We're incredibly proud of our branches across the UKWe know how hard you all work and how much you mean to the autism community where you are. Our branches are all run by volunteers – people who are passionate about supporting autistic people and their families.

Our branches offer a huge range of activities and support for autistic people and their families of all ages. A massive thank you to all our branch volunteers. Read a few of their stories below.

South Hampshire
Blaenau Gwent
Chester and Cheshire West
South Gloucester 


Photo: HerefordshireDebbie Hobbs is Chair of the Herefordshire Branch. She’s been volunteering since 2015, when the branch was founded.

Thanks to the team’s hard work and enthusiasm, the branch was nominated as the Mayor's local charity, and they have even been nominated as Community Group of the Year at the Hereford City Community Group Achievement Awards. The branch also sits on local strategic groups, helping to make sure autistic people and their families’ needs are represented locally.

Branch activities include:

  • free advice, information, and signposting about autism in the community
  • training and talks to local businesses, schools and colleges with no charge
  • regular talks and meetups to raise public awareness of autism
  • coffee mornings for parents, carers, and adults on the autism spectrum to share experiences and receive informal support
  • a monthly support group for teenagers aged 13 to 19 and their siblings
  • a support group for children aged two to 12 for children on the autism spectrum and their siblings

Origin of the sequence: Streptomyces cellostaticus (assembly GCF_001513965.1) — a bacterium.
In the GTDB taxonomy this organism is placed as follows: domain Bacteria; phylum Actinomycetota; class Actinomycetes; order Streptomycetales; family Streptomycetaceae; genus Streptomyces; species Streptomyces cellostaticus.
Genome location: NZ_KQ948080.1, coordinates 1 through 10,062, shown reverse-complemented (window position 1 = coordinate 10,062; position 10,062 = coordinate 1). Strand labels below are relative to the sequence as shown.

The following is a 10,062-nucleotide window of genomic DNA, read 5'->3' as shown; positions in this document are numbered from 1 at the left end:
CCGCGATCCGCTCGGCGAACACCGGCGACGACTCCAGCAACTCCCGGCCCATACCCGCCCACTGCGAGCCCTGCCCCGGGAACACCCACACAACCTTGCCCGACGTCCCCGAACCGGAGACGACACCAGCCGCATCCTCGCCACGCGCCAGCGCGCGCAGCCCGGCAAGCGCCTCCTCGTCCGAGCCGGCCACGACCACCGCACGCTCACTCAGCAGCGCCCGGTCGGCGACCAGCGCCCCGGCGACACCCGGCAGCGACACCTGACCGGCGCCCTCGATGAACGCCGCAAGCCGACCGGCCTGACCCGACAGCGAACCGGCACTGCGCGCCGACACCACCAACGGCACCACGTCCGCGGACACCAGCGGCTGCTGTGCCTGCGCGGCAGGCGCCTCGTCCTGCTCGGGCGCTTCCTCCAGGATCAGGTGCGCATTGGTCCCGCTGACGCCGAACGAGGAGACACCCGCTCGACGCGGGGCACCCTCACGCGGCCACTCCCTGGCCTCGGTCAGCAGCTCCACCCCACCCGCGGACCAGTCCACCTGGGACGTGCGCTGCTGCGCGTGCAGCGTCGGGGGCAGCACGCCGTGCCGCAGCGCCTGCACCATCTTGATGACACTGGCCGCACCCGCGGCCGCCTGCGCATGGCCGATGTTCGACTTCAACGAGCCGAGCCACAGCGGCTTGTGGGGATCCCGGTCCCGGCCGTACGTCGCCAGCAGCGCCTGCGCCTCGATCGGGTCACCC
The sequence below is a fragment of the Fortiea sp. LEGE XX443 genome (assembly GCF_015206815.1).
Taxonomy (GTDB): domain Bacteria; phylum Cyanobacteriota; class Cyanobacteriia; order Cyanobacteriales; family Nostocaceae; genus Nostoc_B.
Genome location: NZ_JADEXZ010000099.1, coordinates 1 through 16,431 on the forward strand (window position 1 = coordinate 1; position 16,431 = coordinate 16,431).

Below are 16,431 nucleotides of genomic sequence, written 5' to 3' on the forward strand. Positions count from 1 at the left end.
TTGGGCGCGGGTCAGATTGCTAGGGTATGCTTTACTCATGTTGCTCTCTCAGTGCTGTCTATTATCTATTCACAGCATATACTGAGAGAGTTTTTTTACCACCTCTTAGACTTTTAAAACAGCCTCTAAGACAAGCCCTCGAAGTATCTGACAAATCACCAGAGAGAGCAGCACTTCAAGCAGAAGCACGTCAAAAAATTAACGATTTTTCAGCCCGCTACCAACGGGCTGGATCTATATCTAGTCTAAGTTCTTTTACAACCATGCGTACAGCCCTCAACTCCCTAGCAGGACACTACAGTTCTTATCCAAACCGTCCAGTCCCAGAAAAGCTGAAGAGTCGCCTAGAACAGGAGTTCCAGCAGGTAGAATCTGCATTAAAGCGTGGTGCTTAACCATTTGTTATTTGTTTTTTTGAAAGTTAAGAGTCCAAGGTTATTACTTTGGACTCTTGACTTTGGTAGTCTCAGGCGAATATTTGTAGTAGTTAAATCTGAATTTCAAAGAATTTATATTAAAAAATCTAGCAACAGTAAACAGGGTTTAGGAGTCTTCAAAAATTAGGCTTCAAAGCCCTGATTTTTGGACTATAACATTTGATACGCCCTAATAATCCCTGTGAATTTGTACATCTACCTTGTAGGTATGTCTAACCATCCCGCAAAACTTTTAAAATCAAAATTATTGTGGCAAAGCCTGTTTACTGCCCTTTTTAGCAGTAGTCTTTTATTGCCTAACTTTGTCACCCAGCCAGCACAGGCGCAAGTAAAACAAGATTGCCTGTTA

• an adult support group to meet like-minded people on the autism spectrum
  • an autism resource library that is available to the public online
  • many kinds of fundraising activities and events throughout the year.

Debbie started volunteering due to a lack of autism-friendly services in the local area. She says, “Herefordshire didn't have anything that I could do with my son.”

We wanted to build an Autism Family and we can finally say that, with the help of setting up a branch in Herefordshire from The National Autistic Society, we have that family.


Photo: CalderdaleOur Calderdale Branch began in 2008. The branch volunteers provide a wide range of free services to the local community​.

The group is run by volunteers and funded entirely by donations. Thanks to the hard work of its passionate volunteers, Calderdale won Branch of the Year at The National Autistic Society’s Staff and Volunteer Awards 2016, and was praised for the diversity of the groups it provides.

Branch activities include:

  • support and information for people on the autism spectrum and their families
  • coffee mornings and to share stories and meet like-minded people
  • a bowling group for teenagers on the autism spectrum
  • a group for siblings of people on the autism spectrum
  • a Duke of Edinburgh Award Scheme
  • a girls’ group, providing support for young girls on the autism spectrum
  • a closed Facebook group to provide peer support